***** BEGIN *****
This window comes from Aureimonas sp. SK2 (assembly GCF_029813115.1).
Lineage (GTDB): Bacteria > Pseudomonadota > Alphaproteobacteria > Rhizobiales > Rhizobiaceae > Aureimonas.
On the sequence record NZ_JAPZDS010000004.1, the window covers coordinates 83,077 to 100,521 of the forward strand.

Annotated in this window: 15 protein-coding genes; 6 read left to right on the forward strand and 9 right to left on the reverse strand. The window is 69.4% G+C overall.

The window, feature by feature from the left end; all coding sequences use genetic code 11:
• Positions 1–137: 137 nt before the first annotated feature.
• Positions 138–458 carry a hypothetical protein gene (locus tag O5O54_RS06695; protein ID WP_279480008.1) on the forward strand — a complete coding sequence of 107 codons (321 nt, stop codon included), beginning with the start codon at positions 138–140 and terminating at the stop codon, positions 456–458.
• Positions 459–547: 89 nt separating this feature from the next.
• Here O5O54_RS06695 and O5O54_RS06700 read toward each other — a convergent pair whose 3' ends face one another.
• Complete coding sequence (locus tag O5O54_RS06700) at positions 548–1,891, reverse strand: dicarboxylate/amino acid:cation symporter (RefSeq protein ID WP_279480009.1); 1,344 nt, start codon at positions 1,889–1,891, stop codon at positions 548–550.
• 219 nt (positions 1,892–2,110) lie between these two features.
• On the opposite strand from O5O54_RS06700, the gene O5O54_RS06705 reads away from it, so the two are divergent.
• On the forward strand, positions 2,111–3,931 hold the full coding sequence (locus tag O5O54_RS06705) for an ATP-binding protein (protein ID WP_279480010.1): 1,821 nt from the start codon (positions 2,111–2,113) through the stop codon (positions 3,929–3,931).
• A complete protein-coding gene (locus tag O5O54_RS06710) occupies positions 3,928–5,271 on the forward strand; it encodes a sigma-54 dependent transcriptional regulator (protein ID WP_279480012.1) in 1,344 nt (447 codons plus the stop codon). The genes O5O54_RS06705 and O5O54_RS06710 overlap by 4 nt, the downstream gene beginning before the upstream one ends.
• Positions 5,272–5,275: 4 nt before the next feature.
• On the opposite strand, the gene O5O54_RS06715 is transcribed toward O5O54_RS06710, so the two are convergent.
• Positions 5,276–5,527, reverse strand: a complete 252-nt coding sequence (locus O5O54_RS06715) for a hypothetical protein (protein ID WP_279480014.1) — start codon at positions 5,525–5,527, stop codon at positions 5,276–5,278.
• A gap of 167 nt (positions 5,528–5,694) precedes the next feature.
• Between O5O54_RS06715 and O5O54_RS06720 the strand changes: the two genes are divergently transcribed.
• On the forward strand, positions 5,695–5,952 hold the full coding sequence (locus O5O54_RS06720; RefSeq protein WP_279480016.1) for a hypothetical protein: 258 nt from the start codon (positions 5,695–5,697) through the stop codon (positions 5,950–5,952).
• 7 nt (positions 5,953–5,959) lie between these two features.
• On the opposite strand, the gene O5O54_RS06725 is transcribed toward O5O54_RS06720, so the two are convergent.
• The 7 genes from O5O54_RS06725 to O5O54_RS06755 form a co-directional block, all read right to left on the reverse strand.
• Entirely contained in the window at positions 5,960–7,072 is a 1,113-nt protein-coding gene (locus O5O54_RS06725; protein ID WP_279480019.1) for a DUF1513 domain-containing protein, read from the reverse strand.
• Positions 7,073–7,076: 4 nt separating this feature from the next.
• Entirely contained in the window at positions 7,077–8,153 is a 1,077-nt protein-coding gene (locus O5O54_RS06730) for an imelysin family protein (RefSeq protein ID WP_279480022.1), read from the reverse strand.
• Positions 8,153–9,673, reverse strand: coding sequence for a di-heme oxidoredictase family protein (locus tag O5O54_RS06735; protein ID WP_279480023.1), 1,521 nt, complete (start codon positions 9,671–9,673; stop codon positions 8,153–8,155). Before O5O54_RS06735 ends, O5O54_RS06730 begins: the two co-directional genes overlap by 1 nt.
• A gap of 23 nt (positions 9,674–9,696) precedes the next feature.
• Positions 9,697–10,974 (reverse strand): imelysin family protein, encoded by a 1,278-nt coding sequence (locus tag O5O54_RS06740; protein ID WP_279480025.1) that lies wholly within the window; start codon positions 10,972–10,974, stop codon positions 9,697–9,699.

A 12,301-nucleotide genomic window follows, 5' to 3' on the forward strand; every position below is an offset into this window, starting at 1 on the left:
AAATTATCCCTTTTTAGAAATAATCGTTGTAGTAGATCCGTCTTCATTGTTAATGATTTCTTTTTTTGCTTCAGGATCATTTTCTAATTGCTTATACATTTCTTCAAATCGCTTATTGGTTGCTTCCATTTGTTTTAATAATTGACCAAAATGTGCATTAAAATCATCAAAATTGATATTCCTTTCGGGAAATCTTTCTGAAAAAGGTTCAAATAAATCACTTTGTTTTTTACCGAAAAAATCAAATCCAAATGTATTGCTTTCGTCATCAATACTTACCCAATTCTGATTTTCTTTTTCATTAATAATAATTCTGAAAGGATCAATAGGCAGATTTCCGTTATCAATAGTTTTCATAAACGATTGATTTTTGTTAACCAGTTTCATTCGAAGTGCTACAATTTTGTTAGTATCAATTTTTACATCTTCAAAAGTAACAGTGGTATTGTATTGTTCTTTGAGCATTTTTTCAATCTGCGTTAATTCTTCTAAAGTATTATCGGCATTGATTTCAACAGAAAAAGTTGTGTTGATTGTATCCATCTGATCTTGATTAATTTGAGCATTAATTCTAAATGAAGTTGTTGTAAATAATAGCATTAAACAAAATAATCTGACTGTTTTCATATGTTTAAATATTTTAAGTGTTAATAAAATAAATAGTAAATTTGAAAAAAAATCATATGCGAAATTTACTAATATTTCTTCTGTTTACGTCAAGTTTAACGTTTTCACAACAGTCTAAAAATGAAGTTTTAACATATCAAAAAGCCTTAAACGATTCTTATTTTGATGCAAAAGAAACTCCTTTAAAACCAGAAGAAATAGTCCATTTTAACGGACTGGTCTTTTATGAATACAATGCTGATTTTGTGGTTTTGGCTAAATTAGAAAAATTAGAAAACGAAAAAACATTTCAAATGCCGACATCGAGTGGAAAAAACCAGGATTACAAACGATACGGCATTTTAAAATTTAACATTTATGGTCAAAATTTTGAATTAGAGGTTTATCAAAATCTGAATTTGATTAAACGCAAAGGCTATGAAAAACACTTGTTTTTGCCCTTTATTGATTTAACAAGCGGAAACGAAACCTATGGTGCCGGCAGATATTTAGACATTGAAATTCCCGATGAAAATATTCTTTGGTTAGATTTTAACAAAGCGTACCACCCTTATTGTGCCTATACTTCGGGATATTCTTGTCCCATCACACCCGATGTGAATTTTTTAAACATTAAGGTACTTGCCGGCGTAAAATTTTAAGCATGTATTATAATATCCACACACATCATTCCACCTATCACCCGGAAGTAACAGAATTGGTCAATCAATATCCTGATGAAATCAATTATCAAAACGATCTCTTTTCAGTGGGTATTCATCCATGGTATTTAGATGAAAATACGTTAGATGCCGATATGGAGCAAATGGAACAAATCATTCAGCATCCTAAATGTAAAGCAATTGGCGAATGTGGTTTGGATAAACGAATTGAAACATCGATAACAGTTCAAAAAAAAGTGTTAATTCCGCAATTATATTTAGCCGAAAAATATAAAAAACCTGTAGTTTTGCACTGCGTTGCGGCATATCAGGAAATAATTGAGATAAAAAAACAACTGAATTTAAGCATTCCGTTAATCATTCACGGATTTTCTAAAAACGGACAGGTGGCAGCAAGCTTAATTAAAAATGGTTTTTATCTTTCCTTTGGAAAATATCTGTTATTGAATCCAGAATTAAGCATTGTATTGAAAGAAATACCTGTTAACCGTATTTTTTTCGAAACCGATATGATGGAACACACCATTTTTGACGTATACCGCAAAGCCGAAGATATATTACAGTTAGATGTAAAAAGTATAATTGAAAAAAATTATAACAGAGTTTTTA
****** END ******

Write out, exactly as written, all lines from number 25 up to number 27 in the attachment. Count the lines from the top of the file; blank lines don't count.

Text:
• Positions 7,073–7,076: 4 nt separating this feature from the next.
• Entirely contained in the window at positions 7,077–8,153 is a 1,077-nt protein-coding gene (locus O5O54_RS06730) for an imelysin family protein (RefSeq protein ID WP_279480022.1), read from the reverse strand.
• Positions 8,153–9,673, reverse strand: coding sequence for a di-heme oxidoredictase family protein (locus tag O5O54_RS06735; protein ID WP_279480023.1), 1,521 nt, complete (start codon positions 9,671–9,673; stop codon positions 8,153–8,155). Before O5O54_RS06735 ends, O5O54_RS06730 begins: the two co-directional genes overlap by 1 nt.